What would we have included if we wanted to write a guideline for those who have the wish to intervene in foreign exchange rates but who do not have the adequate experience, but at the same time want to do it right? Taking into consideration today’s circumstances in Turkey, I would have listed these:
1. First rule is to look into the currency you are trying to protect, in our case, the Turkish Lira. Does the protective shield, which is the lira interest rates, do they provide adequate protection? Is the lira interest rate high enough? If it does not provide protection then hike the Turkish Lira interest rate.
2. Be transparent; never hide the balance sheets of your central bank. Do not suddenly start at one point hiding the data you have been regularly issuing from the public. Do not hold off-balance sheet assets or liabilities; don’t go that road. Don’t forget everybody is able to see everything. Publish the purchase and sale data of foreign currency even if they are late.
3. Moreover, don’t attempt at balance sheet window dressing. Do not try to show an artificially inflated reserve. Do not go into careless window dressing like swap with nonconvertible or weak foreign currency types and those country currencies that do not have any weight in foreign trade.
4. As long as you are transparent and accountable, you can highlight “all the reserves can be used” emphasis. Do not forget that the intervention power of the central bank starts with its reputation in the market not with its reserve. If a central bank has a low reputation then its reserves become questionable.
5. Check at every level whether the exchange rate increase stems from foreign currency liquidity. If it is due to liquidity then feed the market with foreign currency liquidity. If you are drawing foreign currency liquidity from the market (with such tools as swap, etc.), stop it. On the contrary, lend foreign currency with interbank deposits (depo), give foreign currency to banks with swap and draw Turkish Lira from banks.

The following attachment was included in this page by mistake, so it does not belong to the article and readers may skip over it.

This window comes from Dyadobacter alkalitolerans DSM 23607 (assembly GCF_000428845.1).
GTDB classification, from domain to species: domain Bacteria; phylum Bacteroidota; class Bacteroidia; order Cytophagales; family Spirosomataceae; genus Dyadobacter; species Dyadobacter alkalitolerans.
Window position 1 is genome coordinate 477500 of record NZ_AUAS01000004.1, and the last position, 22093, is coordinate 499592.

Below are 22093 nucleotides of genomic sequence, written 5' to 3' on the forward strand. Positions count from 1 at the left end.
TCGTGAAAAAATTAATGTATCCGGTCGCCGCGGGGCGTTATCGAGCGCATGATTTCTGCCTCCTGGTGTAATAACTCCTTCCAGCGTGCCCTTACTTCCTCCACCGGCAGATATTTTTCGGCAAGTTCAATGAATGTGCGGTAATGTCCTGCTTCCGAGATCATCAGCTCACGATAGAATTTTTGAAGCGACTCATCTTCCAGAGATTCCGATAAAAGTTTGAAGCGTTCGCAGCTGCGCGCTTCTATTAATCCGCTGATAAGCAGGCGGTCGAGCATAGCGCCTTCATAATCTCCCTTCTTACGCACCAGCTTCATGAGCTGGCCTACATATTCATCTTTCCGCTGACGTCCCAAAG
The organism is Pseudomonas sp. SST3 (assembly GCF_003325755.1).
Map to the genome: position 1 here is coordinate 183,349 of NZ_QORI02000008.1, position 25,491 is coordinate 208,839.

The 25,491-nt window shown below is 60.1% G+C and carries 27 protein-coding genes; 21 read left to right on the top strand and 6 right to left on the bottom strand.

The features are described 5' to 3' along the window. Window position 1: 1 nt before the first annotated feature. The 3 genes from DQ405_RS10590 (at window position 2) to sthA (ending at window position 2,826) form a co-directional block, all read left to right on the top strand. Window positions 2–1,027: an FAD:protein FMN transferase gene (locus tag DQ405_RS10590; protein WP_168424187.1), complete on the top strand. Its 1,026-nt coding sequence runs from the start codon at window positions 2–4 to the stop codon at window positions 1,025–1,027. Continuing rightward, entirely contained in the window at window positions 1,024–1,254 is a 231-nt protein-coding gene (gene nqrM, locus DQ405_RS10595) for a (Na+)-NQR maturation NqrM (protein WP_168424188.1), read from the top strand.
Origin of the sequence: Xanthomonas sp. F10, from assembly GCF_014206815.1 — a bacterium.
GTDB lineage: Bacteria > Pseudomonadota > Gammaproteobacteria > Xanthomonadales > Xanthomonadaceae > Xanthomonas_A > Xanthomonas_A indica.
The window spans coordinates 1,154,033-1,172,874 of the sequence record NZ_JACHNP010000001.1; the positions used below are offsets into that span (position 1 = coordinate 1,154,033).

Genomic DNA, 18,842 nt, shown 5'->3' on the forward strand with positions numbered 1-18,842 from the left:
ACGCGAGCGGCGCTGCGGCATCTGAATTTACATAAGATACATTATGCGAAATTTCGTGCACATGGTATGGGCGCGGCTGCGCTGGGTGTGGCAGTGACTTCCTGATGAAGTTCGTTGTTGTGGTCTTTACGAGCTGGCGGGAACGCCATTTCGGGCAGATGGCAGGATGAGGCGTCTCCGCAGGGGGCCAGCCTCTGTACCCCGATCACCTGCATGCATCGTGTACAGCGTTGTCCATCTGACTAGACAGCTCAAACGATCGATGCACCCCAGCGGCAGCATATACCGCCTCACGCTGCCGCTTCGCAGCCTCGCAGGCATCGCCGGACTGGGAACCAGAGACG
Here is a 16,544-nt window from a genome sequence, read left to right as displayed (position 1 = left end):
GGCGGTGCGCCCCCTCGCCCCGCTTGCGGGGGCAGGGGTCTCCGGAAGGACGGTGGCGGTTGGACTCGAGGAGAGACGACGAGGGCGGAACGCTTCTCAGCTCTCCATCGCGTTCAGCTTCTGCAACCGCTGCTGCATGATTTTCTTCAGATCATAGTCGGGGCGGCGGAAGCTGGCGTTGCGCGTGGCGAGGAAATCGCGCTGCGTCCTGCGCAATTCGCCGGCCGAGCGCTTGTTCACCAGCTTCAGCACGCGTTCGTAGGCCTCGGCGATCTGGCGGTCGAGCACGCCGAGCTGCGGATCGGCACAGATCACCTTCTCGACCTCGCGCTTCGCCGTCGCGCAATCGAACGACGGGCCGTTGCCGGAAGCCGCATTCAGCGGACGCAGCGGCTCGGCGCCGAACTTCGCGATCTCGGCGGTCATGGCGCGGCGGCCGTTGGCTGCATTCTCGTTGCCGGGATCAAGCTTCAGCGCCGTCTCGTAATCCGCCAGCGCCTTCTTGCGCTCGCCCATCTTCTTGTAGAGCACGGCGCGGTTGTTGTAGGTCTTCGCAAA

6. During a period when the demand for foreign currency increases either because of needs or speculative motives, do not join the market as a “new customer” by collecting foreign currency from the market through swap, do not give the message “I want more foreign exchange reserves” by increasing the limits of banks.
7. If there is a foreign currency liquidity demand based on need despite all the measures and if that exerts pressure on the banking system, then open additional foreign currency sale tenders. Without intervening market rates, you would be supplying liquidity at market rates and increase the foreign currency supply. This in turn would decrease speculative fluctuations.
8. If this pressure stems from economic reasons, then instead of holding the exchange rate, let it go and wait for it to reach a balance.
9. Squeeze the Turkish Lira in your own market conditions. Do not drag it to the field of capital control measures and not to introduce bans in swap, repo, depo and loans with Turkish Liras. This will create the concern that the turn will come to foreign currency restrictions. By making bypasses you would make things worse.
10. If you are in a floating rate regime, do not directly intervene in foreign currency. If you are intervening into foreign exchange markets through several ways and methods while in the floating rate regime then you are announcing the world that you have “fear of floating.” This does not make things better; it makes them worse. If there is a dollarization tendency then you would actually be encouraging the foreign currency ambition of residents.